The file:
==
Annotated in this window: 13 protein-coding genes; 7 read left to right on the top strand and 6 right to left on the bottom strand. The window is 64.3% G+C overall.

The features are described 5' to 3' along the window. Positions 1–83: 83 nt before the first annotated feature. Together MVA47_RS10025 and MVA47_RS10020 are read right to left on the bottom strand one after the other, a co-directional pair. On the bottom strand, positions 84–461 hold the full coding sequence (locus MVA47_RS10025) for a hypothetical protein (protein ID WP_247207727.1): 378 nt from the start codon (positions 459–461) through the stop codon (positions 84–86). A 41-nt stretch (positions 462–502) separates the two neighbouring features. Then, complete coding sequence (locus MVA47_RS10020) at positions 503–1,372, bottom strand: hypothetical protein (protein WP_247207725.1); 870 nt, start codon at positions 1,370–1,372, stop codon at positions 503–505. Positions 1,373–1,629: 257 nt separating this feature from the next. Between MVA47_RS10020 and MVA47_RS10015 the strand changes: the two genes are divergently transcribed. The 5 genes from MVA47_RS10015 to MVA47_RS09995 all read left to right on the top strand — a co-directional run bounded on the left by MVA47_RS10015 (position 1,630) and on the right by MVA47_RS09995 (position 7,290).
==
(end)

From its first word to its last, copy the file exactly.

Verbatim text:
Annotated in this window: 13 protein-coding genes; 7 read left to right on the top strand and 6 right to left on the bottom strand. The window is 64.3% G+C overall.

The features are described 5' to 3' along the window. Positions 1–83: 83 nt before the first annotated feature. Together MVA47_RS10025 and MVA47_RS10020 are read right to left on the bottom strand one after the other, a co-directional pair. On the bottom strand, positions 84–461 hold the full coding sequence (locus MVA47_RS10025) for a hypothetical protein (protein ID WP_247207727.1): 378 nt from the start codon (positions 459–461) through the stop codon (positions 84–86). A 41-nt stretch (positions 462–502) separates the two neighbouring features. Then, complete coding sequence (locus MVA47_RS10020) at positions 503–1,372, bottom strand: hypothetical protein (protein WP_247207725.1); 870 nt, start codon at positions 1,370–1,372, stop codon at positions 503–505. Positions 1,373–1,629: 257 nt separating this feature from the next. Between MVA47_RS10020 and MVA47_RS10015 the strand changes: the two genes are divergently transcribed. The 5 genes from MVA47_RS10015 to MVA47_RS09995 all read left to right on the top strand — a co-directional run bounded on the left by MVA47_RS10015 (position 1,630) and on the right by MVA47_RS09995 (position 7,290).